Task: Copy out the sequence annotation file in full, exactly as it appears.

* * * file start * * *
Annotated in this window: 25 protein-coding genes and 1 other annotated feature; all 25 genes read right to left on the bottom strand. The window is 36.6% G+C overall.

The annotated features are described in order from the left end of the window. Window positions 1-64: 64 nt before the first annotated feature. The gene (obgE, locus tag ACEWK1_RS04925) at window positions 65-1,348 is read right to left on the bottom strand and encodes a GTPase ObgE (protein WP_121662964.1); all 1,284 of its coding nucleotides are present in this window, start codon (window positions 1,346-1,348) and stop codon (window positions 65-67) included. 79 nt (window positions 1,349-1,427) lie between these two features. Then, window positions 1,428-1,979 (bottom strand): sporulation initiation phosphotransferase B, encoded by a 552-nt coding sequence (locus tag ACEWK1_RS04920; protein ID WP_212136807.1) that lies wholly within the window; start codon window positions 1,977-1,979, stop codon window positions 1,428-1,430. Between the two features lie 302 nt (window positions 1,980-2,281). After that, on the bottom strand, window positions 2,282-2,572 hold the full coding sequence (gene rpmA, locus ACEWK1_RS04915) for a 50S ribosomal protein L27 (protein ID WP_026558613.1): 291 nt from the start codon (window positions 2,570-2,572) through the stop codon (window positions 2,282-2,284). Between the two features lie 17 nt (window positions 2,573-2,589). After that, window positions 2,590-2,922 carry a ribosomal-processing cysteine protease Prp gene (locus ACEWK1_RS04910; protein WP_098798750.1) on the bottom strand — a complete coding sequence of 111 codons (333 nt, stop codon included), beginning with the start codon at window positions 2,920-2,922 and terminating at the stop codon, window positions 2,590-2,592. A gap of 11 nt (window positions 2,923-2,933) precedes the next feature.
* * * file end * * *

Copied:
Annotated in this window: 25 protein-coding genes and 1 other annotated feature; all 25 genes read right to left on the bottom strand. The window is 36.6% G+C overall.

The annotated features are described in order from the left end of the window. Window positions 1-64: 64 nt before the first annotated feature. The gene (obgE, locus tag ACEWK1_RS04925) at window positions 65-1,348 is read right to left on the bottom strand and encodes a GTPase ObgE (protein WP_121662964.1); all 1,284 of its coding nucleotides are present in this window, start codon (window positions 1,346-1,348) and stop codon (window positions 65-67) included. 79 nt (window positions 1,349-1,427) lie between these two features. Then, window positions 1,428-1,979 (bottom strand): sporulation initiation phosphotransferase B, encoded by a 552-nt coding sequence (locus tag ACEWK1_RS04920; protein ID WP_212136807.1) that lies wholly within the window; start codon window positions 1,977-1,979, stop codon window positions 1,428-1,430. Between the two features lie 302 nt (window positions 1,980-2,281). After that, on the bottom strand, window positions 2,282-2,572 hold the full coding sequence (gene rpmA, locus ACEWK1_RS04915) for a 50S ribosomal protein L27 (protein ID WP_026558613.1): 291 nt from the start codon (window positions 2,570-2,572) through the stop codon (window positions 2,282-2,284). Between the two features lie 17 nt (window positions 2,573-2,589). After that, window positions 2,590-2,922 carry a ribosomal-processing cysteine protease Prp gene (locus ACEWK1_RS04910; protein WP_098798750.1) on the bottom strand — a complete coding sequence of 111 codons (333 nt, stop codon included), beginning with the start codon at window positions 2,920-2,922 and terminating at the stop codon, window positions 2,590-2,592. A gap of 11 nt (window positions 2,923-2,933) precedes the next feature.